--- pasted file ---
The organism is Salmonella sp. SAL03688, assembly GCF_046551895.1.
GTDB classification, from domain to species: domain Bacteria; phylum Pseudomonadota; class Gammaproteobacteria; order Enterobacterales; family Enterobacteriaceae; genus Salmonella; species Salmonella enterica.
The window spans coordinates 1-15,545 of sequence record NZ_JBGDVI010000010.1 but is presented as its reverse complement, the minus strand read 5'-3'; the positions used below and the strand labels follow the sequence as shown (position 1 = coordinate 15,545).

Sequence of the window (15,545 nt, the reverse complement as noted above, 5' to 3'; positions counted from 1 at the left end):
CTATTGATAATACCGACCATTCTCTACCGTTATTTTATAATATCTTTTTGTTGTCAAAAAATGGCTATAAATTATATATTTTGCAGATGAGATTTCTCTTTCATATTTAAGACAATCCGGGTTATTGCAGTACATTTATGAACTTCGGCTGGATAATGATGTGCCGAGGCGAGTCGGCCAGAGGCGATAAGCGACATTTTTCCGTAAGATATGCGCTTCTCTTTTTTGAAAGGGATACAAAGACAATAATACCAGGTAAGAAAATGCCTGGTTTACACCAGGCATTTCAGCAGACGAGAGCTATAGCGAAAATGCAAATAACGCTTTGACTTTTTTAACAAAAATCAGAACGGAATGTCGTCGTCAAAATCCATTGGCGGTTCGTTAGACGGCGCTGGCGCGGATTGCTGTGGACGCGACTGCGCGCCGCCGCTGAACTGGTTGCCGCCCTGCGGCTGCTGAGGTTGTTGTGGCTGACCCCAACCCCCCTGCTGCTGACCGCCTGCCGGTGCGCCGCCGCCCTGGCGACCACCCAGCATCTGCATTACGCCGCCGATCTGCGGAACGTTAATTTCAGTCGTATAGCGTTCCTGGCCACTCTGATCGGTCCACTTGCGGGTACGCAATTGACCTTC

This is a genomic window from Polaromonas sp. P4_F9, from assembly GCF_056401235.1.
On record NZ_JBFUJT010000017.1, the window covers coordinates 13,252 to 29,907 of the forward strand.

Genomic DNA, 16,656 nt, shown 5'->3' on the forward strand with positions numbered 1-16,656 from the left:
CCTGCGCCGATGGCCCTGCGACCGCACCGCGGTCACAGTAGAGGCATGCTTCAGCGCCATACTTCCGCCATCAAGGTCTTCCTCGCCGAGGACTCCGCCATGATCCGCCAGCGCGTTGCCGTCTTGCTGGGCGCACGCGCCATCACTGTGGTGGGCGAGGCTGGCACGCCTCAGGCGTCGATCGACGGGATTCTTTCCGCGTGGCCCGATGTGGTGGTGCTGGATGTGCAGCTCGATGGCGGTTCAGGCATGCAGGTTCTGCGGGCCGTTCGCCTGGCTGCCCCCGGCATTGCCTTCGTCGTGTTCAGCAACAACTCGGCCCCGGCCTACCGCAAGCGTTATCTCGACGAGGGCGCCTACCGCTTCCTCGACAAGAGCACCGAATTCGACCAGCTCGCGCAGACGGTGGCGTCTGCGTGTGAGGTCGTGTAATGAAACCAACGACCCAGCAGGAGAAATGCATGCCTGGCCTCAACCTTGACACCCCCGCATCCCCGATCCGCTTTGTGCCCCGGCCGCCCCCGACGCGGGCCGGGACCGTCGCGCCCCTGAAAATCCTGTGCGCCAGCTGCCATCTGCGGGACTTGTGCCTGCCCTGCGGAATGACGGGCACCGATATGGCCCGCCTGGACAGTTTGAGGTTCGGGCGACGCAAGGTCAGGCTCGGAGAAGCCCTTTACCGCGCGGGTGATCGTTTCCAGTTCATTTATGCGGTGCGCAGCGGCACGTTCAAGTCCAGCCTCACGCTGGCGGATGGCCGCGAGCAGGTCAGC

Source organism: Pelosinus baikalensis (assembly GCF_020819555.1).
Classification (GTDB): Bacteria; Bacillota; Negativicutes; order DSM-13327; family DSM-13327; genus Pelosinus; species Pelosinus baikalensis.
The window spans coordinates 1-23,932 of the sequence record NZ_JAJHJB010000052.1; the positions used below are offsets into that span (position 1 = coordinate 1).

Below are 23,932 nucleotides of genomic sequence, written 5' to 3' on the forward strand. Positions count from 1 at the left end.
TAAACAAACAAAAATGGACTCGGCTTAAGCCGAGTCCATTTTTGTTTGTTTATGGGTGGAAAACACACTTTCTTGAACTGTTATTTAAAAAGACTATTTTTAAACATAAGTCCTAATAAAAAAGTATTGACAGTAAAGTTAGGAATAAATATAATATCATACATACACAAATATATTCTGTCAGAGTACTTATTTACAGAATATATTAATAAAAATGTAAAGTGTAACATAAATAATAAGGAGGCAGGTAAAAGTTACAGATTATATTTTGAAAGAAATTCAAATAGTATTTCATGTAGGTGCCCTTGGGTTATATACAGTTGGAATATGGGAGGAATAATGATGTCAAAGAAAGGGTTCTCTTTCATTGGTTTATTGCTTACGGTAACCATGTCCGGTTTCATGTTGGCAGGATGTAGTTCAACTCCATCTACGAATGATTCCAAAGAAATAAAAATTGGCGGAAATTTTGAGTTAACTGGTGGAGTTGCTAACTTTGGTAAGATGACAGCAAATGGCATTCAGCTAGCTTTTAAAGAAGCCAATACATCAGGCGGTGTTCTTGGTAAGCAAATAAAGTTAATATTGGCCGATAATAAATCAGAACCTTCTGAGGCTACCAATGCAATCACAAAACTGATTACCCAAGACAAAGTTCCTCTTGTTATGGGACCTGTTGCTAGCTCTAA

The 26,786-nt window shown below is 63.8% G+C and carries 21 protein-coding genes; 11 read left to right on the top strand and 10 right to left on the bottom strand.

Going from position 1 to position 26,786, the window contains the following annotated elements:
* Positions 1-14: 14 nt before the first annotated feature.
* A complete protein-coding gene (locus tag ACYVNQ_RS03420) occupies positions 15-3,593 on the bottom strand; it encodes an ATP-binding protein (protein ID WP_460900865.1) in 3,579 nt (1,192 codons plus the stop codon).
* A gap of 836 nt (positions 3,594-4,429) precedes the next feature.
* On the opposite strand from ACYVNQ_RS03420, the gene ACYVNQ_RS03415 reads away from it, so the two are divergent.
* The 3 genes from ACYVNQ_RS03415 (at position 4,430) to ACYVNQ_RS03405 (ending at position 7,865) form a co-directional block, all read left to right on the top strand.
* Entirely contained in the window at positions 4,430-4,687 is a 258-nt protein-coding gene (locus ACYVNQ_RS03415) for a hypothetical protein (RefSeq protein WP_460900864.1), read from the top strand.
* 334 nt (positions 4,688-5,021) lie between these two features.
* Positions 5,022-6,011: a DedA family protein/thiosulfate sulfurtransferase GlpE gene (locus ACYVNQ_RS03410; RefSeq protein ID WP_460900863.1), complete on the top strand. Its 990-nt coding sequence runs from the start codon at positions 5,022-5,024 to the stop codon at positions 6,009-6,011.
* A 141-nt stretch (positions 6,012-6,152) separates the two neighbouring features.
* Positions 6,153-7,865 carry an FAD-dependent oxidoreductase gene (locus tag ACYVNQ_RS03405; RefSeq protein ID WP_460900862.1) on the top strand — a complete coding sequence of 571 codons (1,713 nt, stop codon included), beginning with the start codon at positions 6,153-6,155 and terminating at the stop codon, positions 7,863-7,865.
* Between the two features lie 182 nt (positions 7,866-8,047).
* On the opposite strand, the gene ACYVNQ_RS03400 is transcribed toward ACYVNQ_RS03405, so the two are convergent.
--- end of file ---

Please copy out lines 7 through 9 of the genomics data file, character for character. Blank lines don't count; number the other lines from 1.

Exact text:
On record NZ_JBFUJT010000017.1, the window covers coordinates 13,252 to 29,907 of the forward strand.

Genomic DNA, 16,656 nt, shown 5'->3' on the forward strand with positions numbered 1-16,656 from the left:
CCTGCGCCGATGGCCCTGCGACCGCACCGCGGTCACAGTAGAGGCATGCTTCAGCGCCATACTTCCGCCATCAAGGTCTTCCTCGCCGAGGACTCCGCCATGATCCGCCAGCGCGTTGCCGTCTTGCTGGGCGCACGCGCCATCACTGTGGTGGGCGAGGCTGGCACGCCTCAGGCGTCGATCGACGGGATTCTTTCCGCGTGGCCCGATGTGGTGGTGCTGGATGTGCAGCTCGATGGCGGTTCAGGCATGCAGGTTCTGCGGGCCGTTCGCCTGGCTGCCCCCGGCATTGCCTTCGTCGTGTTCAGCAACAACTCGGCCCCGGCCTACCGCAAGCGTTATCTCGACGAGGGCGCCTACCGCTTCCTCGACAAGAGCACCGAATTCGACCAGCTCGCGCAGACGGTGGCGTCTGCGTGTGAGGTCGTGTAATGAAACCAACGACCCAGCAGGAGAAATGCATGCCTGGCCTCAACCTTGACACCCCCGCATCCCCGATCCGCTTTGTGCCCCGGCCGCCCCCGACGCGGGCCGGGACCGTCGCGCCCCTGAAAATCCTGTGCGCCAGCTGCCATCTGCGGGACTTGTGCCTGCCCTGCGGAATGACGGGCACCGATATGGCCCGCCTGGACAGTTTGAGGTTCGGGCGACGCAAGGTCAGGCTCGGAGAAGCCCTTTACCGCGCGGGTGATCGTTTCCAGTTCATTTATGCGGTGCGCAGCGGCACGTTCAAGTCCAGCCTCACGCTGGCGGATGGCCGCGAGCAGGTCAGC